The Observer view on gender identity services for children – The Observer 20 Mar 2022

NHS to close Tavistock child gender identity clinic – BBC 28 July 2022

LGB Alliance Trustee and Labour Peer Tony Young questions the government about arrangements for the new services replacing Tavistock GIDs clinic – 19 April 2023

LGB Athletes

LGB athletes performed superbly at the 2020 Tokyo Olympics.

An area in which it is proving extremely difficult for gay male athletes to break through the wall of silence and discrimination is professional soccer:



Everyone who reads and writes about issues of sex and gender should be aware that much of the controversy revolves around different definitions of words.

The LGBTQ+ world in the UK – and much of the media – use the definitions given in the glossary on Stonewall’s website. They differ in several essential ways from the definitions used by LGB Alliance. Here are a few examples – more will be added over the coming weeks and months.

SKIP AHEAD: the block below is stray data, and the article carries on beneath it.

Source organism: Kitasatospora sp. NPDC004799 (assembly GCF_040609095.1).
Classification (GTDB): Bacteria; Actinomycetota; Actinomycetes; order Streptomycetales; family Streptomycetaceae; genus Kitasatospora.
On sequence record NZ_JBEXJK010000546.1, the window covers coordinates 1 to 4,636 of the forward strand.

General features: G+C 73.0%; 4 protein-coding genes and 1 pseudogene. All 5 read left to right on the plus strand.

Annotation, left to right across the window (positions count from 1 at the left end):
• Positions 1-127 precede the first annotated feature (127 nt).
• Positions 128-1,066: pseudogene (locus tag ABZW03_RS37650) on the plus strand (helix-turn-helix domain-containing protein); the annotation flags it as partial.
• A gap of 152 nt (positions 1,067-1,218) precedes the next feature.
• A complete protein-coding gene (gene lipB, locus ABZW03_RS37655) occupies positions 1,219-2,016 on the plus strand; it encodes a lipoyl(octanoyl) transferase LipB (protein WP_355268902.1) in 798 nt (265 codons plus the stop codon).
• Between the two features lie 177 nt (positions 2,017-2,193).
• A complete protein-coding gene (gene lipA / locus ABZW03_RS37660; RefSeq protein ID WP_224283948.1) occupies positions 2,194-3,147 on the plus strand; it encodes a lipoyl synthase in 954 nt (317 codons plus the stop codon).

From Stonewall’s glossary/website Positions of and definitions employed by LGB Alliance
Homosexual This might be considered a more medical term used to describe someone who has a romantic and/or sexual orientation towards someone of the same gender. The term ‘gay’ is now more generally used. The definition used by LGB Alliance, and in accordance with the protected characteristic of sexual orientation in the Equality Act 2010, is: Homosexual (or gay) means possessing a sexual orientation towards people of the same sex. In the case of women, the term “lesbian” is more common. Persons who are bisexual are attracted to people of both sexes.
Sex Assigned to a person on the basis of primary sex characteristics (genitalia) and reproductive functions. Sometimes the terms ‘sex’ and ‘gender’ are interchanged to mean ‘male’ or ‘female’. The sex of human beings, as in the case of all mammals, is either male or female. “Sex” is defined on the basis of reproductive anatomy. Sex is not assigned. It is observed either in utero or at birth.
Intersex A term used to describe a person who may have the biological attributes of both sexes or whose biological attributes do not fit with societal assumptions about what constitutes male or female.